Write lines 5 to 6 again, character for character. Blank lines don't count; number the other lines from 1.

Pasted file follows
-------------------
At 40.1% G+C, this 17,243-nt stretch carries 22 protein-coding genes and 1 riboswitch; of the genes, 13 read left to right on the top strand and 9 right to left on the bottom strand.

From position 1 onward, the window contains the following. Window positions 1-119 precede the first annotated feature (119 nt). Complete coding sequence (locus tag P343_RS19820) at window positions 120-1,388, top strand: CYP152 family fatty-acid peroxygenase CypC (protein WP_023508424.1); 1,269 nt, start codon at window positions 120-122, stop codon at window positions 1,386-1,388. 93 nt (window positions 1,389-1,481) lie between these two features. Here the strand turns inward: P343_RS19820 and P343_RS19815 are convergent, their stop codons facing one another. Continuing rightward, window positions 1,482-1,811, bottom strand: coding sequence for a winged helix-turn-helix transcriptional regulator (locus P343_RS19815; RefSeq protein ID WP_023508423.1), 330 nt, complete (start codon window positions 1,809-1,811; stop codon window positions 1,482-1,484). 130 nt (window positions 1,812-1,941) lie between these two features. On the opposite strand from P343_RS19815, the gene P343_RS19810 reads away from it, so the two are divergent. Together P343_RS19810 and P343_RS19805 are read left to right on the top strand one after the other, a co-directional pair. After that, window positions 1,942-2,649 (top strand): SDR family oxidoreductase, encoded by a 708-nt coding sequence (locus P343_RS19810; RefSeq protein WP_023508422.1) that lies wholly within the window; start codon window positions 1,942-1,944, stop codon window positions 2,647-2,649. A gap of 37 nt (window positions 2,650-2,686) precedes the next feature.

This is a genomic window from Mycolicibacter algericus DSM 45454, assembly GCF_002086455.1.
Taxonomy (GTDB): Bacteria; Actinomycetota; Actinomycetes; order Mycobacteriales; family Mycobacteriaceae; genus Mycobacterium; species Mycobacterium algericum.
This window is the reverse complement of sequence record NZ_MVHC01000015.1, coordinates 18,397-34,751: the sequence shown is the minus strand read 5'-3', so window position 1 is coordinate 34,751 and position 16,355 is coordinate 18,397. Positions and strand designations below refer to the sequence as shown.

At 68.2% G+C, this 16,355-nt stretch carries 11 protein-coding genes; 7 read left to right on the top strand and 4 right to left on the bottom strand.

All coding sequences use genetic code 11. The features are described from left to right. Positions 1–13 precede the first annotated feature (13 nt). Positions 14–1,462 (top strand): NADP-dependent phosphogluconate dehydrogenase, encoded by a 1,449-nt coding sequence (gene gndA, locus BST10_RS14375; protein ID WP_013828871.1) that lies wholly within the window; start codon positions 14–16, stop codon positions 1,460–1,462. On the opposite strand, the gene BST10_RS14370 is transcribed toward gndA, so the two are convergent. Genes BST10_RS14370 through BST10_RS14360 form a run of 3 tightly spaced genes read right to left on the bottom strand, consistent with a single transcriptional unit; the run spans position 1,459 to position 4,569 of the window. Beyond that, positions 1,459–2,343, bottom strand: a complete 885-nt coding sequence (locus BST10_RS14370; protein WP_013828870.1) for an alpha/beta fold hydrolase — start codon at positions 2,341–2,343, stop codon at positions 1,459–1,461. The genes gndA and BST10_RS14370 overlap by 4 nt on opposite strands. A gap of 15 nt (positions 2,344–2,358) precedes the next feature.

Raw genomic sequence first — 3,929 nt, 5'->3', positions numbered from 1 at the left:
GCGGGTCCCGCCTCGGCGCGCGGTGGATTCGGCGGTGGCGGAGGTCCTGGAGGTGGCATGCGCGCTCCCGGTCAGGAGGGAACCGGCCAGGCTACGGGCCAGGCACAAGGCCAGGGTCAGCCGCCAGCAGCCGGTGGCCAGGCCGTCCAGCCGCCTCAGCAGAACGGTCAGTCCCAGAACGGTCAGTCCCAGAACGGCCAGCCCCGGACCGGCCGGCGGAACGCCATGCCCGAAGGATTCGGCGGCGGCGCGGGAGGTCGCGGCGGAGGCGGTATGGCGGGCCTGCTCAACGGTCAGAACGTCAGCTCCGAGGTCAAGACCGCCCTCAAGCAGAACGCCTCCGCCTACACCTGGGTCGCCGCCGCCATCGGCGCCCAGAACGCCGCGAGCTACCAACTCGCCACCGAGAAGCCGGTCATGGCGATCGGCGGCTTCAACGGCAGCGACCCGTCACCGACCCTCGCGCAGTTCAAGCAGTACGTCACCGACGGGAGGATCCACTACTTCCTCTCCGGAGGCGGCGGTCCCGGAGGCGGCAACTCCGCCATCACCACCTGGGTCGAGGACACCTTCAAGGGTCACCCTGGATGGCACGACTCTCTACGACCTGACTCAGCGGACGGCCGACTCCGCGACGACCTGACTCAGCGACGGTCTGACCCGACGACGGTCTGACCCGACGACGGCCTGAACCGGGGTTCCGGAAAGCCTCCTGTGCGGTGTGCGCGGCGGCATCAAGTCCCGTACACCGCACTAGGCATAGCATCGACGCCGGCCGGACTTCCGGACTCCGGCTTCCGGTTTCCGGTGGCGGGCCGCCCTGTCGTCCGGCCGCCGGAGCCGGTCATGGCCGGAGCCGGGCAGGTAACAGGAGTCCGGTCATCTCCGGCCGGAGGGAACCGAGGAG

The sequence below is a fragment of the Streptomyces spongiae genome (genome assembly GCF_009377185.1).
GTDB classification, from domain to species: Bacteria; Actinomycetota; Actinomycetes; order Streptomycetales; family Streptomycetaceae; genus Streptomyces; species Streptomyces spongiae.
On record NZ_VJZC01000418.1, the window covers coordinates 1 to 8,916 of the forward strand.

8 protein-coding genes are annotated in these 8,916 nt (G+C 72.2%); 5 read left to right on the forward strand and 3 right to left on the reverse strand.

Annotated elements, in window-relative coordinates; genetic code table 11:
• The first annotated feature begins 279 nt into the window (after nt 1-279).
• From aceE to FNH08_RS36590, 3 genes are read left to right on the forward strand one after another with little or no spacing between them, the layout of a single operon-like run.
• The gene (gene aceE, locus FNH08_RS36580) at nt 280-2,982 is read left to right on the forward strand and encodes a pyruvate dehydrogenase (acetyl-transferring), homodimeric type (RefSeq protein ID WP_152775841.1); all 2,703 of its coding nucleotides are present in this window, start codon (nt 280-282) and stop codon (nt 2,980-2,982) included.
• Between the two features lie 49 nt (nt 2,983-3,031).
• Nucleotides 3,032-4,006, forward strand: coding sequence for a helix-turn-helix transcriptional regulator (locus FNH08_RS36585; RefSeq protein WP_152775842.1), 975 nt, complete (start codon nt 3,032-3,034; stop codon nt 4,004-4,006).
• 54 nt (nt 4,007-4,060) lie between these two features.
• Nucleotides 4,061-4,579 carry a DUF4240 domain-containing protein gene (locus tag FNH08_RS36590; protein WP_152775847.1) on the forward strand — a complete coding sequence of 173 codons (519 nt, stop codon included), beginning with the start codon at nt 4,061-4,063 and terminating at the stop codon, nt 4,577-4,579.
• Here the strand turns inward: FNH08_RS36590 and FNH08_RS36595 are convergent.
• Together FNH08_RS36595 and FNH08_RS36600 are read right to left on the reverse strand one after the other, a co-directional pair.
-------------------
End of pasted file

This window is the reverse complement of sequence record NZ_MVHC01000015.1, coordinates 18,397-34,751: the sequence shown is the minus strand read 5'-3', so window position 1 is coordinate 34,751 and position 16,355 is coordinate 18,397. Positions and strand designations below refer to the sequence as shown.

At 68.2% G+C, this 16,355-nt stretch carries 11 protein-coding genes; 7 read left to right on the top strand and 4 right to left on the bottom strand.